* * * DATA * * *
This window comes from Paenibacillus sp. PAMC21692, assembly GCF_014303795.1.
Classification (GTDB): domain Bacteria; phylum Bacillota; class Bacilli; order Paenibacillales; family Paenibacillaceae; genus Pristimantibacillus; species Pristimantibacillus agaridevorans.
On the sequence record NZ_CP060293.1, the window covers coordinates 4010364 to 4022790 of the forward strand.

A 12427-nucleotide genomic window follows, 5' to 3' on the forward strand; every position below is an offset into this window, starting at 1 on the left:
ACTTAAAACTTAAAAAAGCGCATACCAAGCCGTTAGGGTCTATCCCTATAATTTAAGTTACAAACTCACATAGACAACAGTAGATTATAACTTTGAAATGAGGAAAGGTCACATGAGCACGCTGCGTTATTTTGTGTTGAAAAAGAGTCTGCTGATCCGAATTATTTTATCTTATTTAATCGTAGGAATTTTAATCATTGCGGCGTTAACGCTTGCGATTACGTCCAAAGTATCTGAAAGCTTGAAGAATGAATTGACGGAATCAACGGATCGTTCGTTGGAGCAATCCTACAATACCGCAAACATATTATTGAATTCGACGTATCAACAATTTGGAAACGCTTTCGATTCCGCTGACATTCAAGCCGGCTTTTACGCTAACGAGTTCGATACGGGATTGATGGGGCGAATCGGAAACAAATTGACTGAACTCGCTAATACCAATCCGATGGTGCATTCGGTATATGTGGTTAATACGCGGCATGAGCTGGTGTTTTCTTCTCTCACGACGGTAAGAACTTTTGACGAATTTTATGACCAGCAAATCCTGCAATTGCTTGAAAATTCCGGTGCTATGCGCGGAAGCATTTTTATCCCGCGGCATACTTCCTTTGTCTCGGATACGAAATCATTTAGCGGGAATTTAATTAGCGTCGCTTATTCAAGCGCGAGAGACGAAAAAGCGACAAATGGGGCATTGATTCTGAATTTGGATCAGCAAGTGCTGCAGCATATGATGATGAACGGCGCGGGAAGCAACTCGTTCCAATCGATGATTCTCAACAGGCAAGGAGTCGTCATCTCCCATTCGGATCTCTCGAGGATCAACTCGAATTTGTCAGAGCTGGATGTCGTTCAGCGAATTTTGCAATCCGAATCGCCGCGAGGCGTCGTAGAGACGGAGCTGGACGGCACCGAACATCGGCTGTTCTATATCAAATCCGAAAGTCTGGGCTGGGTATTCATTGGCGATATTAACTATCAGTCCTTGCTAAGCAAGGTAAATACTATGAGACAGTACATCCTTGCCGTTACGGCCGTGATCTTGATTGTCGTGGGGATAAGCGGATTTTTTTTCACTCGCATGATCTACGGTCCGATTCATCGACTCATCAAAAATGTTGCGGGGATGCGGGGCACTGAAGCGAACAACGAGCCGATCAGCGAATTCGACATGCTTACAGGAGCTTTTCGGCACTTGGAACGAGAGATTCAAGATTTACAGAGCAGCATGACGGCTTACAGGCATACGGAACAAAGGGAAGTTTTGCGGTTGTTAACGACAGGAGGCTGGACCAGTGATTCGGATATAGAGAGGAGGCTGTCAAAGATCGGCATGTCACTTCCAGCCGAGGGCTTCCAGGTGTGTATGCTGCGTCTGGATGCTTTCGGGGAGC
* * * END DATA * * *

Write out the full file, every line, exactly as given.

This window comes from Paenibacillus sp. PAMC21692, assembly GCF_014303795.1.
Classification (GTDB): domain Bacteria; phylum Bacillota; class Bacilli; order Paenibacillales; family Paenibacillaceae; genus Pristimantibacillus; species Pristimantibacillus agaridevorans.
On the sequence record NZ_CP060293.1, the window covers coordinates 4010364 to 4022790 of the forward strand.

A 12427-nucleotide genomic window follows, 5' to 3' on the forward strand; every position below is an offset into this window, starting at 1 on the left:
ACTTAAAACTTAAAAAAGCGCATACCAAGCCGTTAGGGTCTATCCCTATAATTTAAGTTACAAACTCACATAGACAACAGTAGATTATAACTTTGAAATGAGGAAAGGTCACATGAGCACGCTGCGTTATTTTGTGTTGAAAAAGAGTCTGCTGATCCGAATTATTTTATCTTATTTAATCGTAGGAATTTTAATCATTGCGGCGTTAACGCTTGCGATTACGTCCAAAGTATCTGAAAGCTTGAAGAATGAATTGACGGAATCAACGGATCGTTCGTTGGAGCAATCCTACAATACCGCAAACATATTATTGAATTCGACGTATCAACAATTTGGAAACGCTTTCGATTCCGCTGACATTCAAGCCGGCTTTTACGCTAACGAGTTCGATACGGGATTGATGGGGCGAATCGGAAACAAATTGACTGAACTCGCTAATACCAATCCGATGGTGCATTCGGTATATGTGGTTAATACGCGGCATGAGCTGGTGTTTTCTTCTCTCACGACGGTAAGAACTTTTGACGAATTTTATGACCAGCAAATCCTGCAATTGCTTGAAAATTCCGGTGCTATGCGCGGAAGCATTTTTATCCCGCGGCATACTTCCTTTGTCTCGGATACGAAATCATTTAGCGGGAATTTAATTAGCGTCGCTTATTCAAGCGCGAGAGACGAAAAAGCGACAAATGGGGCATTGATTCTGAATTTGGATCAGCAAGTGCTGCAGCATATGATGATGAACGGCGCGGGAAGCAACTCGTTCCAATCGATGATTCTCAACAGGCAAGGAGTCGTCATCTCCCATTCGGATCTCTCGAGGATCAACTCGAATTTGTCAGAGCTGGATGTCGTTCAGCGAATTTTGCAATCCGAATCGCCGCGAGGCGTCGTAGAGACGGAGCTGGACGGCACCGAACATCGGCTGTTCTATATCAAATCCGAAAGTCTGGGCTGGGTATTCATTGGCGATATTAACTATCAGTCCTTGCTAAGCAAGGTAAATACTATGAGACAGTACATCCTTGCCGTTACGGCCGTGATCTTGATTGTCGTGGGGATAAGCGGATTTTTTTTCACTCGCATGATCTACGGTCCGATTCATCGACTCATCAAAAATGTTGCGGGGATGCGGGGCACTGAAGCGAACAACGAGCCGATCAGCGAATTCGACATGCTTACAGGAGCTTTTCGGCACTTGGAACGAGAGATTCAAGATTTACAGAGCAGCATGACGGCTTACAGGCATACGGAACAAAGGGAAGTTTTGCGGTTGTTAACGACAGGAGGCTGGACCAGTGATTCGGATATAGAGAGGAGGCTGTCAAAGATCGGCATGTCACTTCCAGCCGAGGGCTTCCAGGTGTGTATGCTGCGTCTGGATGCTTTCGGGGAGC